JANE HUME: Particularly in small businesses because this will allow unions to enter workplaces that they potentially have never had access to before. And they've defined a small business as 15 employees or less or fewer, but they have included casual employees. So I mean, if you run a cafe, chances are you've probably got 15 employees if you put in all your casual workforce. So these are businesses that have never had to deal with unions before. I heard somebody from Master Builders talking the other day, and they were talking, their big fear of course is also that it can so quickly go to arbitration between the unions and Fair Work, completely cutting out the employer in any part of the negotiations. Now, of course, the problem is this is what they've done is they've taken enterprise bargaining and they've removed the enterprise and they've removed the bargaining. It's gone. It's gone. So there were over 150 I think it was amendments to this legislation before it even got to the lower house. But for heaven's sake, you expect that the Senate, but in the lower House, heaven forbid that they got it so wrong they had to amend it that many times. And there will be more. There is absolutely no doubt in the Senate. But the real problem here is how fast they are pushing this through. So we could now see industrial action, which let's face it is a cost to business. Yet another cost to business that is going to occur almost immediately. Now that is a real worry. Small businesses should be concerned and certainly they are approaching me and saying we got to do something about it.
PAUL MURRAY: But again, right, you talk about priorities, talk about urgency, right. So it's been a bit of a theme this week, right? So $75 million for the voice but not money for the Children's Commissioner to be able to take care of Indigenous kids by our own admission, right? A scenario here, when 10 million people are freaking out about data breaches and doing something to tighten laws there - no no no, we can't do that because we've got to get the unions what they wanted. But what about every one of those business people who thought oh, we better go to Canberra for the Jobs Summit because we got to get in good with these guys because then they went screw us over. They used you as Meat Puppets. He flew on the plane he who used you as a meat puppet that was screwed over it.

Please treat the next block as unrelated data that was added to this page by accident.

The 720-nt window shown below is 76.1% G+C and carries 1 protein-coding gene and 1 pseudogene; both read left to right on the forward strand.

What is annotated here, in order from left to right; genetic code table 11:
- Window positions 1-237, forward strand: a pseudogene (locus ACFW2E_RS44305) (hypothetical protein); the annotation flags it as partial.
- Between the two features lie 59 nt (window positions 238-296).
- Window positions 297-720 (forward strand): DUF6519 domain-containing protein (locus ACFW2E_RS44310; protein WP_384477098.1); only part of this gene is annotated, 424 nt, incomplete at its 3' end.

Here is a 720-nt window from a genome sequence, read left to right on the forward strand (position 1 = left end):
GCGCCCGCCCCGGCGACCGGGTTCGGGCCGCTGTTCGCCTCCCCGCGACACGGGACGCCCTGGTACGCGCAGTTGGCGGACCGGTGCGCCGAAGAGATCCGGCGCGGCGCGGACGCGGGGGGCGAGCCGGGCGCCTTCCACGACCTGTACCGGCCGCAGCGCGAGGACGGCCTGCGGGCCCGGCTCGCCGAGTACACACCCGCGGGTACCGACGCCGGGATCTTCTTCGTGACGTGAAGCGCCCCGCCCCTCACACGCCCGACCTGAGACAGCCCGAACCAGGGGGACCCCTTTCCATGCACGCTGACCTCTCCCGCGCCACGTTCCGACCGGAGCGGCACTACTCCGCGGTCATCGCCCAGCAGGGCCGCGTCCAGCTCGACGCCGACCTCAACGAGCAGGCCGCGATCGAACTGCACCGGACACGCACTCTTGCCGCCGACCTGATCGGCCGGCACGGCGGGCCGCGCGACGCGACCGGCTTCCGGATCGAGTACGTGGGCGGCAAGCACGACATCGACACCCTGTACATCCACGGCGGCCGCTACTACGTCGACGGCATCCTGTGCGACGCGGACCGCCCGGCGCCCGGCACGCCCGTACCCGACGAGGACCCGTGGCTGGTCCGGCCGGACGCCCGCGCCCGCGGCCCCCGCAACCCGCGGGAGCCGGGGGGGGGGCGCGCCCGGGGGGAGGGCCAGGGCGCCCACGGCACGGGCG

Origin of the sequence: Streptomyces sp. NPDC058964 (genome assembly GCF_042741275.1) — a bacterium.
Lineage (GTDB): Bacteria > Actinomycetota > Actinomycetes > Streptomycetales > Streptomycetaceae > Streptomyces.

CHRIS SMITH: See the Metricons of the world can handle two weeks out of business, they can handle it they've got the bank balance to get back into business and keep it running and get the crown crowns in the cranes moving again when the union decides we can go back to work but not the small business person three days frozen revenue that is totally and utterly unaffordable, particularly after they've been through a frozen two years as it is.
PAUL MURRAY: Yeah. Now there's a lot of data that's coming out of the American election that I won't bore too many people with. But there's one thing in particular that really saved the Democrats yesterday and it wasn't just about the number of women who were voting, it was Generation Z. Now, in an election where you don't have to vote. Generally the assumption is young people - who cares, let's go surfing. That's the assumption that younger people are more activists than previous generations. They're really fired up and they're very, very lefty. All right now little interesting thing that came out about some analysis of this particular generation of the first time voters or those that have only been voting in a couple of elections in Victoria, is that they preferred premiers Daniel Andrews by a margin of 62 undecided 24, to 60% being Matthew Guy. Now remember here apart from anything else, this is the bloke who said you couldn't leave your room. And by this margin, they like him because he is, you know, Dr. Woke and therefore, they're all in. Now Jane, this is a big problem. Because, again, I don't want to slag people off because everyone has their right to their opinion, including the hard left young people, right. But very obviously if you're trying to find a path in the next three years to 76 seats, if the Victorian Liberal Party is trying to find a way to get to a majority, we can’t pretend that young people don't exist. And I think sort of just putting Tik Tok up is not going to help. But they are way lefter, way lefter than the vast majority of the countries. So how the hell do you have two feet in this case? Please answer all of those things at once.